It had been such a good night: a quiet room, a hot shower, a comfy bed. I almost didn’t want to leave.
But leave I did.
The Caboose had been staying out here, in the backyard of the hotel:
We made our way through Korday, the border town.
It had a movie theater:
It had ladies who were selling Shoro, the favorite drink of Kyrgyzstan:
It had a stretch limousine:
And it had dozens of little shops:
Then we reached the border:
It turned out to be a bit complicated.
I had to talk to this person and that person, show my passport here and there, make a joke for this guy and laugh at the joke of another guy, and I had to open the Caboose a bunch of times and declare that I didn’t have any weapons with me.
But eventually, we got through.
I decided to give the Kazakh border guards one of my books in Russian, because some of them had been very helpful at the beginning of my visa ordeal:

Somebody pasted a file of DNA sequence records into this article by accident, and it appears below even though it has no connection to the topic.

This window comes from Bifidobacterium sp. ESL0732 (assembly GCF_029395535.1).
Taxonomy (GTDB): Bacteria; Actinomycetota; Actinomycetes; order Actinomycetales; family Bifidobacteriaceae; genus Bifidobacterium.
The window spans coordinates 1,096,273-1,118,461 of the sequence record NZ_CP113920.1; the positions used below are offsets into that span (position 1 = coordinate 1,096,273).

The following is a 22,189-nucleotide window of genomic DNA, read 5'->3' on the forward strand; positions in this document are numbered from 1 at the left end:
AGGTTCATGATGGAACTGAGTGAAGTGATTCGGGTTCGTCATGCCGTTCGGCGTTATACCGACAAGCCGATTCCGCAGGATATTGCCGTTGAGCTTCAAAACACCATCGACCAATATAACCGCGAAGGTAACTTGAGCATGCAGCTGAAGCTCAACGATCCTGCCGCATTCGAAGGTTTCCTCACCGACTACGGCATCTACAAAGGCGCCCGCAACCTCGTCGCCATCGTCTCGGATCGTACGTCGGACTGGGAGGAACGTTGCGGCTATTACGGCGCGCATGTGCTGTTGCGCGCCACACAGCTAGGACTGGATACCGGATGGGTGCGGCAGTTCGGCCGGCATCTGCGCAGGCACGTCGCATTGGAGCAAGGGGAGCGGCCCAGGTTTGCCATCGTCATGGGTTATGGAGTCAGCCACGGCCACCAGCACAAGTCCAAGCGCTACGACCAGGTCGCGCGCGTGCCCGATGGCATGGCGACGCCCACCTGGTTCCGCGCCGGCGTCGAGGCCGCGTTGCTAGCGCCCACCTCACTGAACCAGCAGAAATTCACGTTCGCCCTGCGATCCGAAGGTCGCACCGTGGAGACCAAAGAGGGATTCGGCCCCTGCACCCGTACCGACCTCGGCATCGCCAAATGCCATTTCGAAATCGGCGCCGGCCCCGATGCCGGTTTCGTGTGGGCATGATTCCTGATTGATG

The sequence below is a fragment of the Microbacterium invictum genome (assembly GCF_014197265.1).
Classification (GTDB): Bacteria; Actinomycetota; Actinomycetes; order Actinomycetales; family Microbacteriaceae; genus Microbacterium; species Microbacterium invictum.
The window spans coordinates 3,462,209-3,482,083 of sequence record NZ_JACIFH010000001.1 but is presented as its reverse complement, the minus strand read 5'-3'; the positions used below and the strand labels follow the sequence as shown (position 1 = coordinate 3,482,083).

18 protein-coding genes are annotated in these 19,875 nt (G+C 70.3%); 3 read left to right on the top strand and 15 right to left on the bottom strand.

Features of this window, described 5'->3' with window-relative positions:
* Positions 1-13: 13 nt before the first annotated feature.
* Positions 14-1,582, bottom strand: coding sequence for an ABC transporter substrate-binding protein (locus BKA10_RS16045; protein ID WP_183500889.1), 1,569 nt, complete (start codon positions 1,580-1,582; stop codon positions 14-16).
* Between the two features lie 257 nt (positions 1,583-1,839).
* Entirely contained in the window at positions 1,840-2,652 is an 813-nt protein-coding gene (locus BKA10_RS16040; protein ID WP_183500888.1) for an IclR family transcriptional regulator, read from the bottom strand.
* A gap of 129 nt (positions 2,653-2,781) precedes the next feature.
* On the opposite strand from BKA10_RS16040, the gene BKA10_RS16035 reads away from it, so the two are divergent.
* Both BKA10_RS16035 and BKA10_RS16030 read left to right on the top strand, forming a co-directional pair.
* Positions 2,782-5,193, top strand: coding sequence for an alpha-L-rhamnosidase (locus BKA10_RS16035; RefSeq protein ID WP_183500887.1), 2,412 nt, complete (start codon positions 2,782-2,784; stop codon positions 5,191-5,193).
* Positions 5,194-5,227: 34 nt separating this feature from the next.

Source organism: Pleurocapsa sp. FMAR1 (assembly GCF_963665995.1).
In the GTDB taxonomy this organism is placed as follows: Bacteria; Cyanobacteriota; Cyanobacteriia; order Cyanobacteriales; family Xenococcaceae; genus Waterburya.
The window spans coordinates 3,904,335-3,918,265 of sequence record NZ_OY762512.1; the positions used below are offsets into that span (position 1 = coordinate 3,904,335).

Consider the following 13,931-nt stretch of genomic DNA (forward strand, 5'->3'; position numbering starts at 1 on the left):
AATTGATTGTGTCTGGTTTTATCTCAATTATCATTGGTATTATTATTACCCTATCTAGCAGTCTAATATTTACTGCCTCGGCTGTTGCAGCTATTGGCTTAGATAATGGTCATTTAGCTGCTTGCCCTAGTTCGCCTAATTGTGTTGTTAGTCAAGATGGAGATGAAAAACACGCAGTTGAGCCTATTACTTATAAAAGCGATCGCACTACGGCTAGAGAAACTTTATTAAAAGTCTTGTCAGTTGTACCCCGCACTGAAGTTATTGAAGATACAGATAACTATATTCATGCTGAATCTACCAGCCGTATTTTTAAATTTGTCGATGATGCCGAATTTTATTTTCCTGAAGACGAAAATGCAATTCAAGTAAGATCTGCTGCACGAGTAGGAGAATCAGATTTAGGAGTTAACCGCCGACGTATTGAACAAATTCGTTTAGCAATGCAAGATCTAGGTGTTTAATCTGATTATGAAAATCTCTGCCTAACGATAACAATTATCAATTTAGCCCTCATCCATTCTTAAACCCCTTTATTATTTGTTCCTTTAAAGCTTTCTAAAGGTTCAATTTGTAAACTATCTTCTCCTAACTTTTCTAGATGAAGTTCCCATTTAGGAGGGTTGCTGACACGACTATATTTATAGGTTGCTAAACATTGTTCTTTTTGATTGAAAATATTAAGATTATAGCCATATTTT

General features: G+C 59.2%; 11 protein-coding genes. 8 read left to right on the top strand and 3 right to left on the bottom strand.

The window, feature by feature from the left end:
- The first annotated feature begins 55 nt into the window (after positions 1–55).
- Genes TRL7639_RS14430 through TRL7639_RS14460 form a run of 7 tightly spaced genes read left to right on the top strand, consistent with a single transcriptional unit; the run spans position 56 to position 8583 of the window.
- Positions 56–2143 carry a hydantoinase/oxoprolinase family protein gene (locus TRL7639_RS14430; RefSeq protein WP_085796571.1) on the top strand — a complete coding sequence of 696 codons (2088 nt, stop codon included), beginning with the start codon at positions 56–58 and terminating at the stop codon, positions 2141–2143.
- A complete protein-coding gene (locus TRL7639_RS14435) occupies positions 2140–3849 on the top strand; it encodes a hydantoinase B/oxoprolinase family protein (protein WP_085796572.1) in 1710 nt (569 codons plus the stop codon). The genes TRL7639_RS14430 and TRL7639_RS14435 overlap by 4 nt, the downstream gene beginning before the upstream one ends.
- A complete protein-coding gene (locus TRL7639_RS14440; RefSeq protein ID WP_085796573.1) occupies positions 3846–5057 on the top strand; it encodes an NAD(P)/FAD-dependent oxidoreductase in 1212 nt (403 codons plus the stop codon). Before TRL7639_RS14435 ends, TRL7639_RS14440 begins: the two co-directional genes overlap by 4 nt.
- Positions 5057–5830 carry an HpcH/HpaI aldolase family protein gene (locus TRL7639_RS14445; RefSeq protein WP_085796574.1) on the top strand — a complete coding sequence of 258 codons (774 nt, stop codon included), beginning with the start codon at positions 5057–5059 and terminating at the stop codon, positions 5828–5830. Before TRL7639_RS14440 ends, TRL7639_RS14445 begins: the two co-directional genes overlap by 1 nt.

Then something awesome happened. Well, not awesome-awesome, but still pretty awesome.
The border guards told me that the Caboose and I shouldn’t be on the sidewalk. We were too big, so we were supposed to be on the road, with the other cars:
So we made our way through the border on the main road, and whenever we reached a turnpike, a guard would have to open it for us. It felt a little bit like a victory parade, at least to me it did.
Then we were in Kyrgyzstan, the third country of The Longest Way.
I found a restaurant and ordered a serving of lagman:
And then, a few hours of heavy traffic and NOFX songs later, we arrived in Bishkek:
A place of tall white hats:
And sidewalks that were not so good:
I had been here before in 2014, but only with a backpack and not with the Caboose, and I hadn’t done much walking back then. So I was a bit surprised by just how bad the sidewalk was at times:
We walked well into the evening:
And we only stopped once we had reached the Western Bus Station:
Because that’s where we were going to stay for the next few days.